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On June 2, 2016, the Occupational Safety & Health Administration (OSHA) announced that Pennsylvania stucco contractor BC Stucco and Stone would be fined $93,000 for exposing employees to scaffolding dangers at a Bear, Delaware work site.

The company was doing a store remodeling job in Bear, Delaware. On November 25, 2015, during an OSHA inspection, the compliance officer saw employees working about 18 feet above ground on a scaffold with “major safety deficiencies, such as lack of fall protection, planking, safe access and proper use of guardrails,” which prompted an OSHA investigation.

As a result of the investigation, OSHA cited BC Stucco for one serious and three willful violations.

Scaffolds Inherently Dangerous to Workers

Scaffolding, or “staging” as it’s sometimes called, presents an ever-present danger to construction workers. A scaffold is a temporary structure made of metal or wood, used to support a work crew during the erection or repair of a building. If these structures are improperly stalled or defective, workers can fall and seriously injure themselves.

OSHA established regulations that companies, supervisors, and employees must follow concerning scaffolds. These include guidelines for how scaffolding should be designed and constructed, how often employers should inspect them, and when they should be repaired.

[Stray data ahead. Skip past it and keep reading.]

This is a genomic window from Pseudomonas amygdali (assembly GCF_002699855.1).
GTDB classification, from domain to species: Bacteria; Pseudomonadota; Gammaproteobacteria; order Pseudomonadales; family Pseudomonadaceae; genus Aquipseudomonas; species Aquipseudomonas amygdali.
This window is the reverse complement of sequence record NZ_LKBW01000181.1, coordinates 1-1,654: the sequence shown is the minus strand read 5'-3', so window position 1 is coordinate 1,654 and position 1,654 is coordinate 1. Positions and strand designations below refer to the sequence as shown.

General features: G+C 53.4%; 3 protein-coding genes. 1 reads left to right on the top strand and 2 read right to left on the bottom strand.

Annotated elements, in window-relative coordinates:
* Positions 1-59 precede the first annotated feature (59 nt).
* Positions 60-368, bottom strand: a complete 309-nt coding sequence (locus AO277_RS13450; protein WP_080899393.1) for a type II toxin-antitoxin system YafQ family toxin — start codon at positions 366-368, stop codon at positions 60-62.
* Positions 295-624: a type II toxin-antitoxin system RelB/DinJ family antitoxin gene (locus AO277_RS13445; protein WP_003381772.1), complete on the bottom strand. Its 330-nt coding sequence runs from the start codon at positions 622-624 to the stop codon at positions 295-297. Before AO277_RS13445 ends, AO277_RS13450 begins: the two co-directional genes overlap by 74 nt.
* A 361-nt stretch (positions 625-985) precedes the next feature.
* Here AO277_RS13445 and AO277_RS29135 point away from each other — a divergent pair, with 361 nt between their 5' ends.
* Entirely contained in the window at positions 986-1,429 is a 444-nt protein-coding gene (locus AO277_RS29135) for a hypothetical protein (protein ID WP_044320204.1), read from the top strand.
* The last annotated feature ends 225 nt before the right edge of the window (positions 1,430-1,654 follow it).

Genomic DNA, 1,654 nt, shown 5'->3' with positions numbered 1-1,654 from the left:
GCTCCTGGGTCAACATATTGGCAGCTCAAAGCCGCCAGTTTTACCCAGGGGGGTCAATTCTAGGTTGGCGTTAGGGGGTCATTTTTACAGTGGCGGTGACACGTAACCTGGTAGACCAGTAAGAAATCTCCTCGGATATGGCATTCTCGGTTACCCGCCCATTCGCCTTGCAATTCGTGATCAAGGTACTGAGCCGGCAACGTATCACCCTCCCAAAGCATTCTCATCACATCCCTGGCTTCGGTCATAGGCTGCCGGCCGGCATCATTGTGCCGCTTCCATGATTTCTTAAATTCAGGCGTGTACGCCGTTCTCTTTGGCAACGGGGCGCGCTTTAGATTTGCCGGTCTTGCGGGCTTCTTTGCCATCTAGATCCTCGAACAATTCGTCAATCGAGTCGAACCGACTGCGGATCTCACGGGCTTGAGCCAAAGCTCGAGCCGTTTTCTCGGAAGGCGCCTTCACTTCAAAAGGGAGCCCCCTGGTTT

OSHA estimates that 2.3 million construction workers, or 65 percent of the industry, work on scaffolds. According to a Bureau of Labor Statistics (BLS) study, about 72 percent of workers injured in scaffold accidents blamed the accident either on the planking or support giving way, or the employee slipping or being struck by a falling object. These are things that, according to OSHA, can be controlled by complying with OSHA regulations.

BC Stucco and Stone Cited for Scaffold Violations in the Past

On the Delaware work cite, BC Stucco failed to follow a number of OSHA regulations, resulting in safety concerns. Among the problems:

  • Scaffolds were not fully planked or decked
  • Scaffolds didn’t have safe means of access and exit
  • Scaffolds didn’t have guardrails
  • Employees weren’t trained in scaffold safety

This isn’t the first time BC Stucco and Stone has been cited for violations. On May 2, 2016, OSHA fined the company $116,600 for mismanaged scaffolds; OSHA gave the company three willfull, two repeat, and two serious violations for failing to install guardrails and for maintaining 39-foot high scaffolds that were not fully planked or decked.

OSHA also noted that the company allowed employees to work on scaffolds without restraints to avoid tipping, and failed to provide ladders, stair towers, or other safe means of access.

In 2013 and 2014, BC Stucco was cited for similar violations.

In OSHA’s report concerning the most recent violations, OSHA stated: “BC Stucco and Stone continues to make production the priority over ensuring a safe workplace for its employees, which is intolerable.”

OSHA goes on to state that the company is well aware of safety standards for scaffolding, but nevertheless disregards them, allowing workers “to use scaffolding in such poor condition that even a small human error could lead to dreadful outcomes,” according to Erin Patterson, director of OSHA’s Wilmington Area Office.

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